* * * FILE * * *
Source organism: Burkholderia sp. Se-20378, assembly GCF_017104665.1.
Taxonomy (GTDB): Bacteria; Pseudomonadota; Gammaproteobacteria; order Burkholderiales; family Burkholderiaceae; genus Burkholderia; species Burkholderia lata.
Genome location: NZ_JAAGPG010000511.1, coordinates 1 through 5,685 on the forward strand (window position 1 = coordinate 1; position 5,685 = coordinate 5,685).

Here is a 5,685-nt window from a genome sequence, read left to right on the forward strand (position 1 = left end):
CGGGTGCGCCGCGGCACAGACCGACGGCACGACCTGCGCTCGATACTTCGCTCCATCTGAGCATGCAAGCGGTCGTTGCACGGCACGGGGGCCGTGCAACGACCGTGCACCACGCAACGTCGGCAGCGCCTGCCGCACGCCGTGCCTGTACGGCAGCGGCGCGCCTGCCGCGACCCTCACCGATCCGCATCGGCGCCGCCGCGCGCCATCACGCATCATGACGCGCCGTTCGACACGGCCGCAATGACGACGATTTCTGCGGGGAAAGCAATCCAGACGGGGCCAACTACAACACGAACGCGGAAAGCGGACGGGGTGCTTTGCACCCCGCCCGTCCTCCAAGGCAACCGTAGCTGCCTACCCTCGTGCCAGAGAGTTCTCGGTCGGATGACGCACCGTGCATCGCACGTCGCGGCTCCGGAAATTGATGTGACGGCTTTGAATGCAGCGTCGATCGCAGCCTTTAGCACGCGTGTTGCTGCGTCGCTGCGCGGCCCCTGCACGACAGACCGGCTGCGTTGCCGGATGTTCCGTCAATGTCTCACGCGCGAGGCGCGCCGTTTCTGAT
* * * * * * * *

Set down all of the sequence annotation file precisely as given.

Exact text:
Source organism: Burkholderia sp. Se-20378, assembly GCF_017104665.1.
Taxonomy (GTDB): Bacteria; Pseudomonadota; Gammaproteobacteria; order Burkholderiales; family Burkholderiaceae; genus Burkholderia; species Burkholderia lata.
Genome location: NZ_JAAGPG010000511.1, coordinates 1 through 5,685 on the forward strand (window position 1 = coordinate 1; position 5,685 = coordinate 5,685).

Here is a 5,685-nt window from a genome sequence, read left to right on the forward strand (position 1 = left end):
CGGGTGCGCCGCGGCACAGACCGACGGCACGACCTGCGCTCGATACTTCGCTCCATCTGAGCATGCAAGCGGTCGTTGCACGGCACGGGGGCCGTGCAACGACCGTGCACCACGCAACGTCGGCAGCGCCTGCCGCACGCCGTGCCTGTACGGCAGCGGCGCGCCTGCCGCGACCCTCACCGATCCGCATCGGCGCCGCCGCGCGCCATCACGCATCATGACGCGCCGTTCGACACGGCCGCAATGACGACGATTTCTGCGGGGAAAGCAATCCAGACGGGGCCAACTACAACACGAACGCGGAAAGCGGACGGGGTGCTTTGCACCCCGCCCGTCCTCCAAGGCAACCGTAGCTGCCTACCCTCGTGCCAGAGAGTTCTCGGTCGGATGACGCACCGTGCATCGCACGTCGCGGCTCCGGAAATTGATGTGACGGCTTTGAATGCAGCGTCGATCGCAGCCTTTAGCACGCGTGTTGCTGCGTCGCTGCGCGGCCCCTGCACGACAGACCGGCTGCGTTGCCGGATGTTCCGTCAATGTCTCACGCGCGAGGCGCGCCGTTTCTGAT